Q: I'm trying to make very approximate calculations to determine what pull would be necessary to shear bridges from the tops of musical instruments. Different-sized instruments have different area bridges and different sets of string tensions, of course. Do you have such information available to you?

A:  The manufacturer can give you the strength of glue when glued properly, but the real issue is how well the bonds are made. Are the two pieces of wood freshly prepared (the technical term is "active")? Are the two pieces within 2 to 6 thousandths of an inch along the entire joint area? Is there enough glue and is the pressure adequate to spread the glue and develop the closeness required? And so on.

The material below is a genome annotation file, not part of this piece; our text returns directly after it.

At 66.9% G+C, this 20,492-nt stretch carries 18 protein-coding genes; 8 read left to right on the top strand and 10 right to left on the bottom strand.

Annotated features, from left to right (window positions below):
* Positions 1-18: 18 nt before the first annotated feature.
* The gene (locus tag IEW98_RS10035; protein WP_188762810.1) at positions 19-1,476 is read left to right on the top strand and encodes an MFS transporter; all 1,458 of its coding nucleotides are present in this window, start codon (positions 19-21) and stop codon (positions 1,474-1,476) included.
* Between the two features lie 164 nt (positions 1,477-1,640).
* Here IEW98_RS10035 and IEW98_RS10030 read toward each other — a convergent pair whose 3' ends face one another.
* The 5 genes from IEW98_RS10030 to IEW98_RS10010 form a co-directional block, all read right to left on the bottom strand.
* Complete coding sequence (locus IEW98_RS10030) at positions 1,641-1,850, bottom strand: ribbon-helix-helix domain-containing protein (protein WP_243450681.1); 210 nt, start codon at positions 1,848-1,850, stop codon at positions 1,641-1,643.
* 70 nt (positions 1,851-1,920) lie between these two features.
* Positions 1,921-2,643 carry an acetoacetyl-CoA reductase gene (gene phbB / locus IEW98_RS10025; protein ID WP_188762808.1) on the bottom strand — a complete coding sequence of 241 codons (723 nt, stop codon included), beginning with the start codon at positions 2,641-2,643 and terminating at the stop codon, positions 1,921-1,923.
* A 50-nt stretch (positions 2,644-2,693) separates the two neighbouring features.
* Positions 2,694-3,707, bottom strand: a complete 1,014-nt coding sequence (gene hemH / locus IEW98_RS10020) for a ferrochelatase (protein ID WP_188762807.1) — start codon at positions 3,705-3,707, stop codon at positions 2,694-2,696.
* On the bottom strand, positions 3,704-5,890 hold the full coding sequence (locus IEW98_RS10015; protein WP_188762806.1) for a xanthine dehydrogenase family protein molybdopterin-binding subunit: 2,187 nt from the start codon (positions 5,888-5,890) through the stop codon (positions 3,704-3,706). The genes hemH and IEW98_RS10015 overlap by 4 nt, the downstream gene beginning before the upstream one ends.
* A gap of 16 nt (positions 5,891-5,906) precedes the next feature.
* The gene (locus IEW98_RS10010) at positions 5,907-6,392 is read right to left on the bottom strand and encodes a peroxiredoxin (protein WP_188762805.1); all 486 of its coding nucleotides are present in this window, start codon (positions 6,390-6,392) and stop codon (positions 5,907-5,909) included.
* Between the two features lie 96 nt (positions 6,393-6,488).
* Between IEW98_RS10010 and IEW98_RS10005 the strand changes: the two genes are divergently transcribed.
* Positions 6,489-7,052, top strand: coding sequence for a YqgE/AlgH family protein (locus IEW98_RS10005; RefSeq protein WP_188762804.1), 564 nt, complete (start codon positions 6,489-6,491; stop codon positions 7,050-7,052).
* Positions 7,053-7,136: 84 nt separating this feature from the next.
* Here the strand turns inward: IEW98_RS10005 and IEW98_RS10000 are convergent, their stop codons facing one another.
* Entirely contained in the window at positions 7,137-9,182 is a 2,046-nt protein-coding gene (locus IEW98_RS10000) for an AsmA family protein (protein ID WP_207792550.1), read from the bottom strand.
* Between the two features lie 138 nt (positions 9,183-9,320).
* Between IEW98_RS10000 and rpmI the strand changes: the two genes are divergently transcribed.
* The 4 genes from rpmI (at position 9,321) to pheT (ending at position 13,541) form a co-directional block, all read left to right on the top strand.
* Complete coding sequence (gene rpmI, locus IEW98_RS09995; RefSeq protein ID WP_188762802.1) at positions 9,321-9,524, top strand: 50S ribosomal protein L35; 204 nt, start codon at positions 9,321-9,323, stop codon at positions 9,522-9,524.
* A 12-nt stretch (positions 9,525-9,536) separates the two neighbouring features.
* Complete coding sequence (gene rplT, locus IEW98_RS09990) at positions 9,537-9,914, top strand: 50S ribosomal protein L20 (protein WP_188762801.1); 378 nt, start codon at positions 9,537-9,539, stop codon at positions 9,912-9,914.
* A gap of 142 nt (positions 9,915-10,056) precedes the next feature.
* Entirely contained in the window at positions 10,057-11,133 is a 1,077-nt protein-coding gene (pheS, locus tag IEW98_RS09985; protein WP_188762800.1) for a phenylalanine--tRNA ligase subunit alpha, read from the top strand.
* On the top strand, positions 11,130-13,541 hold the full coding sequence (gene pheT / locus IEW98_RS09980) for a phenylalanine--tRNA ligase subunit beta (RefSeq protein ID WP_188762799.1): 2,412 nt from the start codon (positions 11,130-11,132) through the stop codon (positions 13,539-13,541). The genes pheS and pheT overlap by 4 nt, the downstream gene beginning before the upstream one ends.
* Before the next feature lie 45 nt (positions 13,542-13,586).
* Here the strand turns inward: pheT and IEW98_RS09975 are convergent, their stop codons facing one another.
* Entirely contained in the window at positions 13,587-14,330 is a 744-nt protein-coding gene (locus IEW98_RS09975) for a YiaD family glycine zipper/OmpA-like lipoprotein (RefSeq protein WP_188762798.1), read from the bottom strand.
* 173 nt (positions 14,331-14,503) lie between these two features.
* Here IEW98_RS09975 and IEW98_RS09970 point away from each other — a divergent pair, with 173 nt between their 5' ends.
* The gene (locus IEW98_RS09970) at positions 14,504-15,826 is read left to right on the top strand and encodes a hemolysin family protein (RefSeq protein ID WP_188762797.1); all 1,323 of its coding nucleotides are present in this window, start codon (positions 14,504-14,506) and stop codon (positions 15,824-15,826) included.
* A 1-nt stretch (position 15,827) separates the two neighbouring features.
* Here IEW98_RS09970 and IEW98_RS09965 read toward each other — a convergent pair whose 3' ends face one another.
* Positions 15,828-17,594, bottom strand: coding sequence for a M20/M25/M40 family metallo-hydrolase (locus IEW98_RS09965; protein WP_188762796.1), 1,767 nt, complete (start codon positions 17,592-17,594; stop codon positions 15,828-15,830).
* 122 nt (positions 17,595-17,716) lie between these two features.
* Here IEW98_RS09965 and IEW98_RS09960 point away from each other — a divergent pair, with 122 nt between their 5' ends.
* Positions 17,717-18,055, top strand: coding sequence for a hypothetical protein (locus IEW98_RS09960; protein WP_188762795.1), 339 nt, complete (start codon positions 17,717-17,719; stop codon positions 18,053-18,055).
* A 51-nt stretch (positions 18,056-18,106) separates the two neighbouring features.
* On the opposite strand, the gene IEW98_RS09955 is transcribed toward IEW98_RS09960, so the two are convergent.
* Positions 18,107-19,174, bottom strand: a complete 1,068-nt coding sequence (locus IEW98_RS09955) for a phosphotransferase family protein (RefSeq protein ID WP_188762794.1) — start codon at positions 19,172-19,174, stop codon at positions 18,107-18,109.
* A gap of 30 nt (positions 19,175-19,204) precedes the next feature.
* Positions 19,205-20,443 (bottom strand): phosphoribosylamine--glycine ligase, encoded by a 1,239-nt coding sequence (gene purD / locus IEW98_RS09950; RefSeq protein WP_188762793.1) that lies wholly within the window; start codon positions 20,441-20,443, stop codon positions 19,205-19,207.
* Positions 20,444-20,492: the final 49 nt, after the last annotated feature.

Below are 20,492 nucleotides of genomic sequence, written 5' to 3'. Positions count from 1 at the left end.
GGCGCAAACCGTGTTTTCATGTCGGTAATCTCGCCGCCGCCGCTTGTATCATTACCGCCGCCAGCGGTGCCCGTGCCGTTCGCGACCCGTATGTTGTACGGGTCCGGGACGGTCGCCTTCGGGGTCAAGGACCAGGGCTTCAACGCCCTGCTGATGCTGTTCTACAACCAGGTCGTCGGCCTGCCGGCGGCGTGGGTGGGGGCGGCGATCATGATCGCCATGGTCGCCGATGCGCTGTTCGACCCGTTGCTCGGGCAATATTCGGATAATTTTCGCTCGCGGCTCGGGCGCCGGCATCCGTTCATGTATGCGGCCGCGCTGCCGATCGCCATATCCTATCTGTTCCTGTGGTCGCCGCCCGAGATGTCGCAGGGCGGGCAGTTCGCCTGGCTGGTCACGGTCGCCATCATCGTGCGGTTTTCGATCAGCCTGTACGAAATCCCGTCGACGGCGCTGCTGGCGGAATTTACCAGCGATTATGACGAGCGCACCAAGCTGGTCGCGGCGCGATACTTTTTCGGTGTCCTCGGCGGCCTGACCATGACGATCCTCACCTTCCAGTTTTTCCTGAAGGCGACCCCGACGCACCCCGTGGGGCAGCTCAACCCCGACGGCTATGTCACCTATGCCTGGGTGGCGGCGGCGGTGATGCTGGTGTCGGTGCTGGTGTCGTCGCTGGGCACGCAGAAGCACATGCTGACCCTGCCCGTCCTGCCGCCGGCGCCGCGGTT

Almost every glue we use with wood has the potential to be stronger than the wood itself; the key then is to make the joint strong by following the correct procedures. If indeed the joint is stronger than the wood, then the question you should be asking is "How strong is wood?" The answer is found in the Wood Handbook , which is U.S. Dept. of Agriculture Handbook No. 72 and can be found in many libraries or can be obtained by all libraries through interlibrary loan. The text also can be found as General Technical Report FPL-GTR-113 of the U.S. Dept. of Agriculture, Forest Products Lab. It is found online at  www.fpl.fs.fed.us/pubs.htm .

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